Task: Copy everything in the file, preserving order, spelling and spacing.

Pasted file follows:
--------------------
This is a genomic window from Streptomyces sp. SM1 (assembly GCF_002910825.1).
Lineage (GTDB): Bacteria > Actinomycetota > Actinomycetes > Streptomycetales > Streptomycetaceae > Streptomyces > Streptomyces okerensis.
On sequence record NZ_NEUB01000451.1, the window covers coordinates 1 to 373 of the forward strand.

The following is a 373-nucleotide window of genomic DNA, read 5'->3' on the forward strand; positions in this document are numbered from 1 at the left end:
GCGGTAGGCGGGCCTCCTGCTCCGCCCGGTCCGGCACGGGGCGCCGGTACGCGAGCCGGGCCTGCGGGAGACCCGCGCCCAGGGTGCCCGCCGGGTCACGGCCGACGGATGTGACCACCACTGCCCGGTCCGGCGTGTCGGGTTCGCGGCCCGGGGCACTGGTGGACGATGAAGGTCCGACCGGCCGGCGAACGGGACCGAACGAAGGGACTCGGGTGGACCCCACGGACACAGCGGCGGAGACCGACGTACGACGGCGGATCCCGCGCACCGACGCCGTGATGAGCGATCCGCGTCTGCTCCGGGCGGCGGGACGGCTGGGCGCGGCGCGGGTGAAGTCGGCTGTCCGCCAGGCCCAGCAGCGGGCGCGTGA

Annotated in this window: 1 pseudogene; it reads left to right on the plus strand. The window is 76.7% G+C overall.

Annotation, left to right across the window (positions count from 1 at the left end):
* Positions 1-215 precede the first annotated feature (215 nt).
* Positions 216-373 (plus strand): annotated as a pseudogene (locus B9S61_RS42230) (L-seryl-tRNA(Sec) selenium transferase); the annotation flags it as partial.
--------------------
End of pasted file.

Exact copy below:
This is a genomic window from Streptomyces sp. SM1 (assembly GCF_002910825.1).
Lineage (GTDB): Bacteria > Actinomycetota > Actinomycetes > Streptomycetales > Streptomycetaceae > Streptomyces > Streptomyces okerensis.
On sequence record NZ_NEUB01000451.1, the window covers coordinates 1 to 373 of the forward strand.

The following is a 373-nucleotide window of genomic DNA, read 5'->3' on the forward strand; positions in this document are numbered from 1 at the left end:
GCGGTAGGCGGGCCTCCTGCTCCGCCCGGTCCGGCACGGGGCGCCGGTACGCGAGCCGGGCCTGCGGGAGACCCGCGCCCAGGGTGCCCGCCGGGTCACGGCCGACGGATGTGACCACCACTGCCCGGTCCGGCGTGTCGGGTTCGCGGCCCGGGGCACTGGTGGACGATGAAGGTCCGACCGGCCGGCGAACGGGACCGAACGAAGGGACTCGGGTGGACCCCACGGACACAGCGGCGGAGACCGACGTACGACGGCGGATCCCGCGCACCGACGCCGTGATGAGCGATCCGCGTCTGCTCCGGGCGGCGGGACGGCTGGGCGCGGCGCGGGTGAAGTCGGCTGTCCGCCAGGCCCAGCAGCGGGCGCGTGA

Annotated in this window: 1 pseudogene; it reads left to right on the plus strand. The window is 76.7% G+C overall.

Annotation, left to right across the window (positions count from 1 at the left end):
* Positions 1-215 precede the first annotated feature (215 nt).
* Positions 216-373 (plus strand): annotated as a pseudogene (locus B9S61_RS42230) (L-seryl-tRNA(Sec) selenium transferase); the annotation flags it as partial.